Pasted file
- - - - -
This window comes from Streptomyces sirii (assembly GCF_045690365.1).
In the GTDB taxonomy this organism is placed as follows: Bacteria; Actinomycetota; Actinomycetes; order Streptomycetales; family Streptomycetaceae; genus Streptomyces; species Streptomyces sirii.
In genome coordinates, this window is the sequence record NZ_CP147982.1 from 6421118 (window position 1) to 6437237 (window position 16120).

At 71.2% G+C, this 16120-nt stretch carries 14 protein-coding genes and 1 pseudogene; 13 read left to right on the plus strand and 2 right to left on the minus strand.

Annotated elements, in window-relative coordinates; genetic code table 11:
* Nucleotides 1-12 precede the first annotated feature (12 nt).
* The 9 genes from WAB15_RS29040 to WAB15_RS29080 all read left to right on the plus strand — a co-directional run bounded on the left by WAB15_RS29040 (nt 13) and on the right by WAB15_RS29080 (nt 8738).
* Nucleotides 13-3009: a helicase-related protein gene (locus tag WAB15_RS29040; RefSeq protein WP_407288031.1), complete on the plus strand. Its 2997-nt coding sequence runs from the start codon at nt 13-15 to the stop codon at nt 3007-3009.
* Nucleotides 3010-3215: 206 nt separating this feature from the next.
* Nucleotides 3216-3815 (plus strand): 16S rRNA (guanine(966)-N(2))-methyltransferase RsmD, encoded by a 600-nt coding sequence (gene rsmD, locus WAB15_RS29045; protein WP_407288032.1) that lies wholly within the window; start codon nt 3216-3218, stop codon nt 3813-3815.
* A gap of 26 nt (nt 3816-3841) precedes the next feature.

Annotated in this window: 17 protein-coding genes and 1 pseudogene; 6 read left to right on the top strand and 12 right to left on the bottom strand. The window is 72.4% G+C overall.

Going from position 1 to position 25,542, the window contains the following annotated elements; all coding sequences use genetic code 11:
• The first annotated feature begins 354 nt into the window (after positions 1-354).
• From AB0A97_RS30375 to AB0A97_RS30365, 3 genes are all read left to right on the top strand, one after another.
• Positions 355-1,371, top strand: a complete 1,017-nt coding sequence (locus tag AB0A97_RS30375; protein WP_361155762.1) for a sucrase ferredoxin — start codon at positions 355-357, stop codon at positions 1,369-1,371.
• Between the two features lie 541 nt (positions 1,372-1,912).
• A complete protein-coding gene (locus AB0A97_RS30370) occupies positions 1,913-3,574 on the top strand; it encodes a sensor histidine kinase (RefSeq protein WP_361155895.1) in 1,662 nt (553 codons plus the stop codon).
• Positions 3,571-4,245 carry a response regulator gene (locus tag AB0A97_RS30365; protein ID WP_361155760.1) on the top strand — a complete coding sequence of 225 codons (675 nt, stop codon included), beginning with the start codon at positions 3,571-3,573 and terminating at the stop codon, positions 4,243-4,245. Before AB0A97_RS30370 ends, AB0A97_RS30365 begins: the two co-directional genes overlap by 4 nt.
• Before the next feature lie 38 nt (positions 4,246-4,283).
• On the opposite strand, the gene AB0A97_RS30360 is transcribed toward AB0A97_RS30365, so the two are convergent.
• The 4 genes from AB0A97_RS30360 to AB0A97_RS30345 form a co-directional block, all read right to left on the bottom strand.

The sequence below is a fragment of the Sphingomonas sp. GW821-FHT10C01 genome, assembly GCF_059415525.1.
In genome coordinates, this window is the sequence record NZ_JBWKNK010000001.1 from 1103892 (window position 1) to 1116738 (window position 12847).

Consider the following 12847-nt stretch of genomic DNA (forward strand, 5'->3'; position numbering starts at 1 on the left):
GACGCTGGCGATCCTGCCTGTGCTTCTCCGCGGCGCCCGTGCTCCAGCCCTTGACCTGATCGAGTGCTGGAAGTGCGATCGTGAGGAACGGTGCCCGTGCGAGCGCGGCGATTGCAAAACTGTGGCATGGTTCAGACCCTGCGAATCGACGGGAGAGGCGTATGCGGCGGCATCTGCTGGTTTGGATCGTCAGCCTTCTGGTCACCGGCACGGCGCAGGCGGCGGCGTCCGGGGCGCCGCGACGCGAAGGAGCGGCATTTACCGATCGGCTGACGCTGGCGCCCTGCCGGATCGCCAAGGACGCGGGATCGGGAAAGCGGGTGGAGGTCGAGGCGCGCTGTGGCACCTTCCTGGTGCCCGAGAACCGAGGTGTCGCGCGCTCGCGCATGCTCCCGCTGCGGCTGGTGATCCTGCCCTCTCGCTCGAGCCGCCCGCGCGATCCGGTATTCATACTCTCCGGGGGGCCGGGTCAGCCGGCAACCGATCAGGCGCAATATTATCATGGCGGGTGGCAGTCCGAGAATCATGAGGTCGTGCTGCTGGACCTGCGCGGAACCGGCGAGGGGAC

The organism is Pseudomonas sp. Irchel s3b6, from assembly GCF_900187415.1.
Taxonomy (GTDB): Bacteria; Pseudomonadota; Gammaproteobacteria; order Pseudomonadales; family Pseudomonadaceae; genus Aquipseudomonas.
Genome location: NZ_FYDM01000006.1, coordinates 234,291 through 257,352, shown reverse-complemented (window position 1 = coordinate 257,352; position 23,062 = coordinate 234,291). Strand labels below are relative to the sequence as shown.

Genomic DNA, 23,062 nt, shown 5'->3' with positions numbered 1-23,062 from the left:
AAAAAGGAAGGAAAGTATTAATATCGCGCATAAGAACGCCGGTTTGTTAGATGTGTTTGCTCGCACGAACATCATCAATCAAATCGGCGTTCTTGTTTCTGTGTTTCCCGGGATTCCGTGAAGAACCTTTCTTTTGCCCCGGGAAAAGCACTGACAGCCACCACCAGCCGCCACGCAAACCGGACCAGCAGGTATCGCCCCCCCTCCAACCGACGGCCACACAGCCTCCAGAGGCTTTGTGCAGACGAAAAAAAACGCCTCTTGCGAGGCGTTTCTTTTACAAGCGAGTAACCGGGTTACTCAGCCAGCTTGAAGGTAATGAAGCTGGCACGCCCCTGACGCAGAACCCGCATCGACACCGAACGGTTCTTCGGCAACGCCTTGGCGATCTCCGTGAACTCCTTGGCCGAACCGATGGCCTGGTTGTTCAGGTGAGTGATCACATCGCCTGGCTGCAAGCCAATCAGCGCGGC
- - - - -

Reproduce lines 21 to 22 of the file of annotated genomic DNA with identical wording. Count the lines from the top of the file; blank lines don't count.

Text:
• On the opposite strand, the gene AB0A97_RS30360 is transcribed toward AB0A97_RS30365, so the two are convergent.
• The 4 genes from AB0A97_RS30360 to AB0A97_RS30345 form a co-directional block, all read right to left on the bottom strand.